ASSATEAGUE — An Assateague wild horse nearly choking on and ultimately ingesting a piece of ribbon this week highlighted the dangers of balloon releases and potential impacts on wildlife.
On Monday, one of Assateague’s famed wild horses was seen struggling with a section of ribbon that had been attached to a latex balloon caught in its throat. National Park Service rangers attempted to intervene, but couldn’t get close to the struggling horse because the other horses in her band were so protective of her.
According to Assateague Island National Seashore Chief of Interpretation and Education Liz Davis, the horse was ultimately able to chomp through the ribbon and did not ingest the balloon although it is uncertain just how much of the ribbon she ingested. The incident illustrates the dangers of balloon releases and where they end up and ultimately impact wildlife.
“The horse bit through the ribbon and did not swallow the latex balloon attached,” she said. “The balloon and the remaining ribbon were recovered. We speculate the balloon was entangled in the grass and was subsequently eaten by the horse. Yet another detrimental example of the environmental consequences resulting from balloon releases.”
Latex and Mylar balloons are banned at the Assateague Island National Seashore per park rules, which state “all public areas of the park are closed to the possession or use of all balloons to include those made of latex, Mylar or plastic. Balloons are routinely mistaken as a food source by marine mammals and sea turtles. Ingestion of such items presents a serious health risk to these protected species.”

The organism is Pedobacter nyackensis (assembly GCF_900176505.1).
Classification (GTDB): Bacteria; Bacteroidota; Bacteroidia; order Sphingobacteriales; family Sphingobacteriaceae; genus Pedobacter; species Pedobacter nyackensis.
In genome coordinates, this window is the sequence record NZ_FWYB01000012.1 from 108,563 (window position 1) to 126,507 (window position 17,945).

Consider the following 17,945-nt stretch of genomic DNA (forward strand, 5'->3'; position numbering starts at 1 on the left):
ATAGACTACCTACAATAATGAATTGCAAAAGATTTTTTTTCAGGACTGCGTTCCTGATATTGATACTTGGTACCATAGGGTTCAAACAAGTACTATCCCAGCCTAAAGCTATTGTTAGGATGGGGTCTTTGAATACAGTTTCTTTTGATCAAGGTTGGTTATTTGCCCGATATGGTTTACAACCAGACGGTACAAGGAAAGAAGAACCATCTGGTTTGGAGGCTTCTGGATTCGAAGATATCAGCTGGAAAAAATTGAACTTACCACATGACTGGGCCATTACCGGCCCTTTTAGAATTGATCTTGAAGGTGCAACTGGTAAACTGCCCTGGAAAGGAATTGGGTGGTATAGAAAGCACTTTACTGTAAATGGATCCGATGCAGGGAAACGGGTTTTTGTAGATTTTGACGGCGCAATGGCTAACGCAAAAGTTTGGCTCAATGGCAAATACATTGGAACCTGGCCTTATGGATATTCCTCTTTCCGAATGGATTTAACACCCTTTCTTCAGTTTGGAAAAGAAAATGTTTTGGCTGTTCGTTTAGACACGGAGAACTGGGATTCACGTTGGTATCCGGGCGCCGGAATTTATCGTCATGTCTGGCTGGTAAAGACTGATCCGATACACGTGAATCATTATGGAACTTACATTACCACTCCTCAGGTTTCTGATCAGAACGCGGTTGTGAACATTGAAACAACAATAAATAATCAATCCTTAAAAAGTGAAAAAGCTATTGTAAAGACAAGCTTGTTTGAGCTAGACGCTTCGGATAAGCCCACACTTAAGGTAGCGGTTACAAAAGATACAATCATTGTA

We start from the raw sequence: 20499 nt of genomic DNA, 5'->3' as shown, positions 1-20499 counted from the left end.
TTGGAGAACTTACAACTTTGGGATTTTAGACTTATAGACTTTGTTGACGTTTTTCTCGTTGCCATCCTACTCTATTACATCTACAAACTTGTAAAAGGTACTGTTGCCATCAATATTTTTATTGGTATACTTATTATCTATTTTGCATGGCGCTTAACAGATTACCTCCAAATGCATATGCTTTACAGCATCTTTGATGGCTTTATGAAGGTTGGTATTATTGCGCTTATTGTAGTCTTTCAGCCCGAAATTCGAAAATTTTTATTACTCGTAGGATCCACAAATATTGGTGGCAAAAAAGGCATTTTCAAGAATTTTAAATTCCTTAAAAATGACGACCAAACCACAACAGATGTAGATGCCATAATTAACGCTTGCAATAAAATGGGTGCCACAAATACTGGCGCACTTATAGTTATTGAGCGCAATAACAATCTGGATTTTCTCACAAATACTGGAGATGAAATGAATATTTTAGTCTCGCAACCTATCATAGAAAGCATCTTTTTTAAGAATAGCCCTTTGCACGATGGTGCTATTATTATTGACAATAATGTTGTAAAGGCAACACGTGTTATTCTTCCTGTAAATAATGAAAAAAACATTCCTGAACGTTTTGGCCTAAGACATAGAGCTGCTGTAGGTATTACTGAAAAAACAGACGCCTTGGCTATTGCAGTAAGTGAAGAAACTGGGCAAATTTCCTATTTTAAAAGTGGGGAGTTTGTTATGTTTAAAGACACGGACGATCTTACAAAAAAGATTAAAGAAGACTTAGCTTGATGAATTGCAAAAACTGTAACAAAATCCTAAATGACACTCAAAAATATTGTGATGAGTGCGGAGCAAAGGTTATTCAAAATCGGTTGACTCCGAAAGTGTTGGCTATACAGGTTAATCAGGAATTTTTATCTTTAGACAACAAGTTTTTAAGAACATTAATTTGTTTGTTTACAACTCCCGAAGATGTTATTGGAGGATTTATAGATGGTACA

Davis pointed out while the national park rules prohibit balloons, there is obviously no way to prevent them from drifting over to the island through the air or on the tides, perhaps from hundreds of miles away.
“Nevertheless, Assateague Island is surrounded by the rest of the world,” she said. “Balloon releases from miles and miles away may drift and land on the island by air and water.”
Last year, enterprising local siblings Josh and Emily Blume launched a summer-long contest for offshore boaters and fishermen to collect balloons often found floating in the ocean. The idea was borne after the kids learned from their father, a local charter boat captain, about how offshore vessels often come across the colorful but potentially danger balloons floating in the ocean.
To that end, Josh and Emily Blume created “Blume’s Balloon Round-Up,” a contest that encouraged boaters and fishermen to retrieve balloons and report their “catches” daily from June 29 to September 30 with prize packages on the line for the winners. The resort’s fishing community quickly embraced the concept and spent much of the summer enthusiastically pulling balloons from the ocean all summer, reporting their catches and displaying the balloons as proudly as they fly their release flags.
The goal at the outset was to retrieve 1,000 balloons in the first year, but the Blume’s Balloon Round-Up blew past that objective. Through the end of last September, nearly 1,400 balloons had been collected off the coast.